Monday, September 14, 2015

Of Dowries, Dowers and Dowagers

by Helena P. Schrader

Arguably, nothing is more indicative or determinative of women’s status in a society than their ability to hold and control property.  In ancient Athens, women could not control property worth more than a bushel of wheat — and from the moment of birth they were denied the same food as their brothers, denied physical exercise, denied access to light and fresh air (by being imprisoned in the dark, back rooms of their houses), denied education, and then married at 12 or 13 to men three to four times their age, so they could die before the age of thirty from bearing on average 6 children, most of whom their husband discarded (particularly if they were female) because he couldn’t be bothered paying the cost of rearing them. In Sparta, in contrast, women controlled the estates of their husbands—and they were fed the same food as their brothers from birth onwards, engaged in physical exercise, received a public education, were married in the late teens to men roughly their same age, and generally lived long healthy lives. Today in the developing world, legal changes designed to guarantee women the right to own land has repeatedly proven one of the most effective ways to improve the status and economic condition of women.

For readers and writers of English historical fiction it is therefore advisable to understand two related but very different types of property associated with women in English common law: the dowry and the dower.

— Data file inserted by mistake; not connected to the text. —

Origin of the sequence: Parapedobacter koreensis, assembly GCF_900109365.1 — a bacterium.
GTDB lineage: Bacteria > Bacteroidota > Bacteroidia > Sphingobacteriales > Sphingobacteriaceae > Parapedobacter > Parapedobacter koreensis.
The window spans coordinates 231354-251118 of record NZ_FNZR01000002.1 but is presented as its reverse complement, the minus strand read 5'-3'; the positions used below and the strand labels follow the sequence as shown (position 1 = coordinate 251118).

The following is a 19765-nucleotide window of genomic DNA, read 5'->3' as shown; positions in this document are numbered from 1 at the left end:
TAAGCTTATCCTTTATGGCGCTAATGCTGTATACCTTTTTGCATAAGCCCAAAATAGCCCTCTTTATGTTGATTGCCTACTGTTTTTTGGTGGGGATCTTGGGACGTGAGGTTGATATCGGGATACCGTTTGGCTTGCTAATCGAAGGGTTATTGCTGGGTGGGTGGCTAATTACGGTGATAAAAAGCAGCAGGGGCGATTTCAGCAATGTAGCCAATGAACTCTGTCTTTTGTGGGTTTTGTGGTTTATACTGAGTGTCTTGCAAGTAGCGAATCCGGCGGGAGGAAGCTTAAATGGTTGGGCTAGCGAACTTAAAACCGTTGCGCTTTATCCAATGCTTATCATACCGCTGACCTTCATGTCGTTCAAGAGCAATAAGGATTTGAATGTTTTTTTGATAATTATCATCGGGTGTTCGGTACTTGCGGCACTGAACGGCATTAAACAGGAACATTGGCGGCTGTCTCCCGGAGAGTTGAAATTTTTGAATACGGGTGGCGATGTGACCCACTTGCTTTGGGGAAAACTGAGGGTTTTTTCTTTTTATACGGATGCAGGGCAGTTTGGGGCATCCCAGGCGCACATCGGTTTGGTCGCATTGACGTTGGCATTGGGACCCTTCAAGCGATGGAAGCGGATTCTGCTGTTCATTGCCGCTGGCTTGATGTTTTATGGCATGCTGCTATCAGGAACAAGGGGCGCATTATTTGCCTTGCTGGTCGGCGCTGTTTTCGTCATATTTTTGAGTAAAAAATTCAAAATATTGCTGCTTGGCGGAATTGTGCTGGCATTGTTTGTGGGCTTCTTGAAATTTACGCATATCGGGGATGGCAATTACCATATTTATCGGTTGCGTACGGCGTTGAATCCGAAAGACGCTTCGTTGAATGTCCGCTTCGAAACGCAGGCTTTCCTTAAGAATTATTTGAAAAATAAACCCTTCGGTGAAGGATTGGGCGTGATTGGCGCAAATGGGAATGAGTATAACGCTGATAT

First, however, allow me to digress for a moment to discuss the position of heiresses. Please note that in England here were heiress (feminine), i.e. it was possible for women to inherit property and titles. This is not the case everywhere in the world even today. Second, heiresses were not dispossessed at marriage. Their husbands were expected to share in the control of their estates and the heiresses no longer controlled them exclusively, but they did not legally lose control or ownership. Women might, of course, “bow to their husbands' wishes” for the sake of domestic harmony or be otherwise coerced or cajoled into granting their husbandsr more control than was legally required, but stronger women knew how to keep their husbands in their place. Geoffrey d’Anjou never titled himself “King of England.” Eleanor of Aquitaine took the Aquitaine back when she divorced Louis VII.  Joan, Countess of Kent, did not bestow the honor of Kent on any of her three husbands; she retained it and passed it to her sons. Heiresses, furthermore, were not found only in the aristocracy; peasant and merchant daughters also had the right to inherit their estates, provided they had no brothers. Indignation over the fact that boys inherited first should not blind us to the more important fact that because girls could inherit, some girls held very powerful positions indeed.